This editorial originally appeared on Bloomberg News.
At this point, few can doubt that President Donald Trump is headed for impeachment. Yet there’s a right way and a wrong way to conduct this momentous inquiry. On Thursday, the House took a step in the right direction.
In a sharply partisan ballot, lawmakers voted 232-196 in favor of a resolution that will establish rules for a public inquiry into the president’s actions — notably, his effort to pressure Ukraine to dig up dirt on a political opponent. The measure was a long way from formally impeaching Trump. But its practical effect could nonetheless be profound.
For one thing, the resolution invalidates the president’s stated rationale for obstructing this probe. The White House has asserted for weeks that, absent a formal vote, the impeachment process is illegitimate, and that the executive branch is justified in withholding documents and preventing witnesses from testifying. That reasoning was legally and constitutionally dubious to begin with. Now it’s rendered null.
A second benefit is that the new rules will allow for more due process. They permit the Republican minority to call witnesses and obtain documents, and outline how the president and his lawyers can mount a defense. This will add legitimacy and transparency to the process, while also forcing Trump’s allies — who have mostly limited themselves to process complaints — to grapple with the substance of the president’s conduct and defend it on the merits.
Finally, the new rules should make future hearings more productive. They set aside 45-minute blocks in which committee staff members can question witnesses, for instance, as opposed to allotting lawmakers five minutes each to grandstand and fulminate.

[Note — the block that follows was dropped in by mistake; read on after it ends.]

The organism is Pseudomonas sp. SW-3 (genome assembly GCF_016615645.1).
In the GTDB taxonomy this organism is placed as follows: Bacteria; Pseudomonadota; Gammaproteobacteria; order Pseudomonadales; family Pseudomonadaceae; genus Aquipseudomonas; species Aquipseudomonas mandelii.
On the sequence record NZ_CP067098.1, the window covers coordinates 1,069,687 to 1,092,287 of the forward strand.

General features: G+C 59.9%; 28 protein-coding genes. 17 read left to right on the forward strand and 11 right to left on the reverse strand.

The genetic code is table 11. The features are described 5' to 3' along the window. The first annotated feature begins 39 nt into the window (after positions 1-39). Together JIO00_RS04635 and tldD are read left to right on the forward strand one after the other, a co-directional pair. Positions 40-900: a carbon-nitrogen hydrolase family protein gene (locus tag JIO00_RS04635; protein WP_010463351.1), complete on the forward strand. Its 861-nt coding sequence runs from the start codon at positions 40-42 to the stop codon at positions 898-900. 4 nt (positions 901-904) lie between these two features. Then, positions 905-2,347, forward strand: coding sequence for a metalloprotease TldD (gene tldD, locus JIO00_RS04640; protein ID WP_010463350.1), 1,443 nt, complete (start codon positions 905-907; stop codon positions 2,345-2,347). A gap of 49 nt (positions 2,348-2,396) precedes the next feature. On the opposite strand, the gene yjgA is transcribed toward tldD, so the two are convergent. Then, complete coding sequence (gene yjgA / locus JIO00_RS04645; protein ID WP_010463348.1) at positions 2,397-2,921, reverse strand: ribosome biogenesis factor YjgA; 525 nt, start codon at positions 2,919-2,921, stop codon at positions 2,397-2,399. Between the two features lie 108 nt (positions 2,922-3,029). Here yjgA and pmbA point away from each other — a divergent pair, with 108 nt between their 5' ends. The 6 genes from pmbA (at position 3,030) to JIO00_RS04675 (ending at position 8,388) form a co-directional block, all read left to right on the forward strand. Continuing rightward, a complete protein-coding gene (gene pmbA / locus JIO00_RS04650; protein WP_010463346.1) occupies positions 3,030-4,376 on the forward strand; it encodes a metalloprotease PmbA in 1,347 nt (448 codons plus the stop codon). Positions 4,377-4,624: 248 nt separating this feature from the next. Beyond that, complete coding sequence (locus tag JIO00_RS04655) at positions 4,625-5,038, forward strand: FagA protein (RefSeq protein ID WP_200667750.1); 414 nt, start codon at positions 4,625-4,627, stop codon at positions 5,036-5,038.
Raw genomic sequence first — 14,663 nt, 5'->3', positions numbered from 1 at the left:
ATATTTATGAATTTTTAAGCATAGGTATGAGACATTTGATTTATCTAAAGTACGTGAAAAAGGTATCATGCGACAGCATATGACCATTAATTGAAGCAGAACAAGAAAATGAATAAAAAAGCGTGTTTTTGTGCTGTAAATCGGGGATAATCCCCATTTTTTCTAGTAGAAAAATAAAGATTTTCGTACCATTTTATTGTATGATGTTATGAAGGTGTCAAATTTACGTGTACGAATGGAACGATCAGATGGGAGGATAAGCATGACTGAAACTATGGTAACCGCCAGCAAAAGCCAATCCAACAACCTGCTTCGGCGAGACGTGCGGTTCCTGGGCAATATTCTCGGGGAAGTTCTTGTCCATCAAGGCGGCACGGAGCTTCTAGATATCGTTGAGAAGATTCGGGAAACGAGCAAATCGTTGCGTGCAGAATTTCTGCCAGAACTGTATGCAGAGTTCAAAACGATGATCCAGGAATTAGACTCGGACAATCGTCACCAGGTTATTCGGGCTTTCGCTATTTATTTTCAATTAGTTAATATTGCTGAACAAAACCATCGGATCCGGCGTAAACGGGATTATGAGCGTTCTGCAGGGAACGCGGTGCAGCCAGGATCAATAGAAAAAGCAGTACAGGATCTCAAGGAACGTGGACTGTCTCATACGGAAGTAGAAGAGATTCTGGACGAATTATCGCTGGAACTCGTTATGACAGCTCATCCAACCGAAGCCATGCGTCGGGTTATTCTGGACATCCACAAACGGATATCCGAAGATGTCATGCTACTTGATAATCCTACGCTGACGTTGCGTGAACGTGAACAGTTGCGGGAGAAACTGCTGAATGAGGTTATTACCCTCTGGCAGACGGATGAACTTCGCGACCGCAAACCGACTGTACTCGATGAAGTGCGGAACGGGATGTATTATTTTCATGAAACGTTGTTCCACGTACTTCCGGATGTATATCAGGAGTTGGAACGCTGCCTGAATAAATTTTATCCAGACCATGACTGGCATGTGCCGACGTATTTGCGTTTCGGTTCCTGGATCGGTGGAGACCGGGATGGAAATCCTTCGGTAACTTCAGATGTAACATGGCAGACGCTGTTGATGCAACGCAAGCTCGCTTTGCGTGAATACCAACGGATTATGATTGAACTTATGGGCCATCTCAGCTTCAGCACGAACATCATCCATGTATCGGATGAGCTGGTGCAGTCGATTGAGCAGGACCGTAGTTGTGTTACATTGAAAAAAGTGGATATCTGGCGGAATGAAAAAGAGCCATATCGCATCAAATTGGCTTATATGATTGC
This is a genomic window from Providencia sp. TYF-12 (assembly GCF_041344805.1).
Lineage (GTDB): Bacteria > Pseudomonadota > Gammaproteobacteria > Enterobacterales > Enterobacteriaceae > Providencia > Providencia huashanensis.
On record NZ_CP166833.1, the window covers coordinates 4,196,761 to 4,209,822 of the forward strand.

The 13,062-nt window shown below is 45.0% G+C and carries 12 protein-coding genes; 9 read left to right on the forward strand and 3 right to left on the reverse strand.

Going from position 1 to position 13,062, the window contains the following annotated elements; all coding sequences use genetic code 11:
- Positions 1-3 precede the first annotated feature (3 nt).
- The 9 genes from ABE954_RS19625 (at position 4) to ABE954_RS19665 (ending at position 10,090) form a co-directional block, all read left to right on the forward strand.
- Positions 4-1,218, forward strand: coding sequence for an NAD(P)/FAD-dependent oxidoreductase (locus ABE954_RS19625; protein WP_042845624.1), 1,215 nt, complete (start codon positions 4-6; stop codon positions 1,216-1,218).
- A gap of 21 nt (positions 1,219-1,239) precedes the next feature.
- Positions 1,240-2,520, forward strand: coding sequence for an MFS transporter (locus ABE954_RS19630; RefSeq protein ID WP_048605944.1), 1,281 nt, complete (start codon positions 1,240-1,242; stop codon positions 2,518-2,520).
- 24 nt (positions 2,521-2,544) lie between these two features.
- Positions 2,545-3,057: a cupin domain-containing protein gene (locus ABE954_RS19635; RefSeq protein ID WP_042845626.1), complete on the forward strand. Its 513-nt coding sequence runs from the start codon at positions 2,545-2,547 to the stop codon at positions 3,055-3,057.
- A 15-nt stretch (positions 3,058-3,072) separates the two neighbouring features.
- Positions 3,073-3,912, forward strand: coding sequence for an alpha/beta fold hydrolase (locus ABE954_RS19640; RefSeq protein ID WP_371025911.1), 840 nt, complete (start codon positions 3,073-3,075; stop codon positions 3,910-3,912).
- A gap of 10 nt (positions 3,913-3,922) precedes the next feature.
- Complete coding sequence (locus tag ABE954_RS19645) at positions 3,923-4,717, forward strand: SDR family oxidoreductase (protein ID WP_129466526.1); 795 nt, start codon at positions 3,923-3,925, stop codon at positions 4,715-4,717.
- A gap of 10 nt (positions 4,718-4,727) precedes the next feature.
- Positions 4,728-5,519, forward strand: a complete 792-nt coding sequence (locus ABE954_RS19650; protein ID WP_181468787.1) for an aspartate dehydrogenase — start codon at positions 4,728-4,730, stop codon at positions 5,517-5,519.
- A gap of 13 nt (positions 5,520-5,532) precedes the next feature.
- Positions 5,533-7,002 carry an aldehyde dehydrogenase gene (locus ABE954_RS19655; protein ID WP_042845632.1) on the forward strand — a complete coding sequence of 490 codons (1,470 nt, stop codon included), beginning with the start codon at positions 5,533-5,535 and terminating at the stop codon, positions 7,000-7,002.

Added to the weeks of closed-door fact-finding that Democrats have already conducted, these hearings could be a powerful tool for establishing the president’s guilt or innocence. With documents and testimony about his actions secured, the inquiry will have a baseline of facts to work from, and witnesses will find it harder to sidestep tough questions.
Notably, not a single House Republican joined with Democrats to endorse Thursday’s resolution. Although unsurprising, that’s disappointing, because the president’s conduct in this affair certainly warrants investigation.
However compelling the evidence, it remains highly unlikely that Senate Republicans will remove Trump from office. As they ponder their votes, though, they’ll be confronted with a mountain of facts about exactly what the president did — and they won’t be able to plead ignorance.